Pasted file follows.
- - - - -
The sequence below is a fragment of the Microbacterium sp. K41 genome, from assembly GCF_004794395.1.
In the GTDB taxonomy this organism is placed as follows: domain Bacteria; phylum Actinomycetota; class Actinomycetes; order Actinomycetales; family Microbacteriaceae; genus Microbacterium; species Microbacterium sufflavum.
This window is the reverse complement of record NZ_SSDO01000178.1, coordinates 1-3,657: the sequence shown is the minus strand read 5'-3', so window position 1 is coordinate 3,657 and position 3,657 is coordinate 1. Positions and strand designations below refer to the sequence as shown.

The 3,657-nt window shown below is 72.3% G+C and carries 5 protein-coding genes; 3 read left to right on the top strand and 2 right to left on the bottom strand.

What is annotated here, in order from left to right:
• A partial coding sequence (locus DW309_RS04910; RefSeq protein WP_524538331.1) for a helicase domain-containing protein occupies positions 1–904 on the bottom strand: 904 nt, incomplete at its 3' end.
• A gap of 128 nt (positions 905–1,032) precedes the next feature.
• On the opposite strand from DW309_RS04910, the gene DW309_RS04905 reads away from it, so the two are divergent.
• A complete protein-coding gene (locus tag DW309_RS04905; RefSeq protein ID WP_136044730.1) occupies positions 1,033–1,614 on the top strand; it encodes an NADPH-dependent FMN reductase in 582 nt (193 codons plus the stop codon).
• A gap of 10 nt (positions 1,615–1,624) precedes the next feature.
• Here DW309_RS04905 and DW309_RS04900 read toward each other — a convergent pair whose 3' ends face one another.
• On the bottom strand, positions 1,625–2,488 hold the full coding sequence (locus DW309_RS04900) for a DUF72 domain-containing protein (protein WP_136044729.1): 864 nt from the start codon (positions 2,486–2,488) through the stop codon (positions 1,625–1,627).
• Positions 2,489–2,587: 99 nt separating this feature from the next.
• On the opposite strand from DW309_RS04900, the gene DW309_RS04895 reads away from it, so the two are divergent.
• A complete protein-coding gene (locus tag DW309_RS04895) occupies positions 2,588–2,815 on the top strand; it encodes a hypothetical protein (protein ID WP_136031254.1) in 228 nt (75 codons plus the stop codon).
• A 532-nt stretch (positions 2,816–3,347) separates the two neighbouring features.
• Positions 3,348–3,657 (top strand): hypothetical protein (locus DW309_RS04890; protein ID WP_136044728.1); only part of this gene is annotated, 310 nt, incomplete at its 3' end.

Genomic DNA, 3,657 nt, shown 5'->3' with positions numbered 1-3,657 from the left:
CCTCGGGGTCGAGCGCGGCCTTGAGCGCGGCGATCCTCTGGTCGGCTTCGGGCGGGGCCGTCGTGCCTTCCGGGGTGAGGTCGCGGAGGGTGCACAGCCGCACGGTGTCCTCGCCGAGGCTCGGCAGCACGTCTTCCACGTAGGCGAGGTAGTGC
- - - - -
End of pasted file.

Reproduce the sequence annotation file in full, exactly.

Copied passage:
The sequence below is a fragment of the Microbacterium sp. K41 genome, from assembly GCF_004794395.1.
In the GTDB taxonomy this organism is placed as follows: domain Bacteria; phylum Actinomycetota; class Actinomycetes; order Actinomycetales; family Microbacteriaceae; genus Microbacterium; species Microbacterium sufflavum.
This window is the reverse complement of record NZ_SSDO01000178.1, coordinates 1-3,657: the sequence shown is the minus strand read 5'-3', so window position 1 is coordinate 3,657 and position 3,657 is coordinate 1. Positions and strand designations below refer to the sequence as shown.

The 3,657-nt window shown below is 72.3% G+C and carries 5 protein-coding genes; 3 read left to right on the top strand and 2 right to left on the bottom strand.

What is annotated here, in order from left to right:
• A partial coding sequence (locus DW309_RS04910; RefSeq protein WP_524538331.1) for a helicase domain-containing protein occupies positions 1–904 on the bottom strand: 904 nt, incomplete at its 3' end.
• A gap of 128 nt (positions 905–1,032) precedes the next feature.
• On the opposite strand from DW309_RS04910, the gene DW309_RS04905 reads away from it, so the two are divergent.
• A complete protein-coding gene (locus tag DW309_RS04905; RefSeq protein ID WP_136044730.1) occupies positions 1,033–1,614 on the top strand; it encodes an NADPH-dependent FMN reductase in 582 nt (193 codons plus the stop codon).
• A gap of 10 nt (positions 1,615–1,624) precedes the next feature.
• Here DW309_RS04905 and DW309_RS04900 read toward each other — a convergent pair whose 3' ends face one another.
• On the bottom strand, positions 1,625–2,488 hold the full coding sequence (locus DW309_RS04900) for a DUF72 domain-containing protein (protein WP_136044729.1): 864 nt from the start codon (positions 2,486–2,488) through the stop codon (positions 1,625–1,627).
• Positions 2,489–2,587: 99 nt separating this feature from the next.
• On the opposite strand from DW309_RS04900, the gene DW309_RS04895 reads away from it, so the two are divergent.
• A complete protein-coding gene (locus tag DW309_RS04895) occupies positions 2,588–2,815 on the top strand; it encodes a hypothetical protein (protein ID WP_136031254.1) in 228 nt (75 codons plus the stop codon).
• A 532-nt stretch (positions 2,816–3,347) separates the two neighbouring features.
• Positions 3,348–3,657 (top strand): hypothetical protein (locus DW309_RS04890; protein ID WP_136044728.1); only part of this gene is annotated, 310 nt, incomplete at its 3' end.

Genomic DNA, 3,657 nt, shown 5'->3' with positions numbered 1-3,657 from the left:
CCTCGGGGTCGAGCGCGGCCTTGAGCGCGGCGATCCTCTGGTCGGCTTCGGGCGGGGCCGTCGTGCCTTCCGGGGTGAGGTCGCGGAGGGTGCACAGCCGCACGGTGTCCTCGCCGAGGCTCGGCAGCACGTCTTCCACGTAGGCGAGGTAGTGC